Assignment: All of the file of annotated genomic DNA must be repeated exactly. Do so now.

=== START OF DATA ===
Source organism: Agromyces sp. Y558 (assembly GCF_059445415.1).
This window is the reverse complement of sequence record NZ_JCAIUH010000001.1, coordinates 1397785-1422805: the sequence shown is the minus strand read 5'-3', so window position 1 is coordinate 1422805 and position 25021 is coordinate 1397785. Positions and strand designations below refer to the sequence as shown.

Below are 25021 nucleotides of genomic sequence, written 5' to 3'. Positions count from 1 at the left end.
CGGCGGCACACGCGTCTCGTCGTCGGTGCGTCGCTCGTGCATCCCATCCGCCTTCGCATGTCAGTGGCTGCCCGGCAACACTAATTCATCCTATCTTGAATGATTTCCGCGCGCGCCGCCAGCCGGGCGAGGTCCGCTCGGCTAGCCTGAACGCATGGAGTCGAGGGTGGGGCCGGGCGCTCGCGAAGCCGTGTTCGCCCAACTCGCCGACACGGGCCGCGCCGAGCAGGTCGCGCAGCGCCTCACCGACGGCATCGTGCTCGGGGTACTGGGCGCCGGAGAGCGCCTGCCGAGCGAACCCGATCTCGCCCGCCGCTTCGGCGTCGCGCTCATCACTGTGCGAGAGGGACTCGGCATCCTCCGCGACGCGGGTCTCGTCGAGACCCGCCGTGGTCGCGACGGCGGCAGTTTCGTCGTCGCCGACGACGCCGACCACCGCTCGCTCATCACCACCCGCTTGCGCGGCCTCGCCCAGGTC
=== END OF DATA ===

Source organism: Agromyces sp. Y558 (assembly GCF_059445415.1).
This window is the reverse complement of sequence record NZ_JCAIUH010000001.1, coordinates 1397785-1422805: the sequence shown is the minus strand read 5'-3', so window position 1 is coordinate 1422805 and position 25021 is coordinate 1397785. Positions and strand designations below refer to the sequence as shown.

Below are 25021 nucleotides of genomic sequence, written 5' to 3'. Positions count from 1 at the left end.
CGGCGGCACACGCGTCTCGTCGTCGGTGCGTCGCTCGTGCATCCCATCCGCCTTCGCATGTCAGTGGCTGCCCGGCAACACTAATTCATCCTATCTTGAATGATTTCCGCGCGCGCCGCCAGCCGGGCGAGGTCCGCTCGGCTAGCCTGAACGCATGGAGTCGAGGGTGGGGCCGGGCGCTCGCGAAGCCGTGTTCGCCCAACTCGCCGACACGGGCCGCGCCGAGCAGGTCGCGCAGCGCCTCACCGACGGCATCGTGCTCGGGGTACTGGGCGCCGGAGAGCGCCTGCCGAGCGAACCCGATCTCGCCCGCCGCTTCGGCGTCGCGCTCATCACTGTGCGAGAGGGACTCGGCATCCTCCGCGACGCGGGTCTCGTCGAGACCCGCCGTGGTCGCGACGGCGGCAGTTTCGTCGTCGCCGACGACGCCGACCACCGCTCGCTCATCACCACCCGCTTGCGCGGCCTCGCCCAGGTC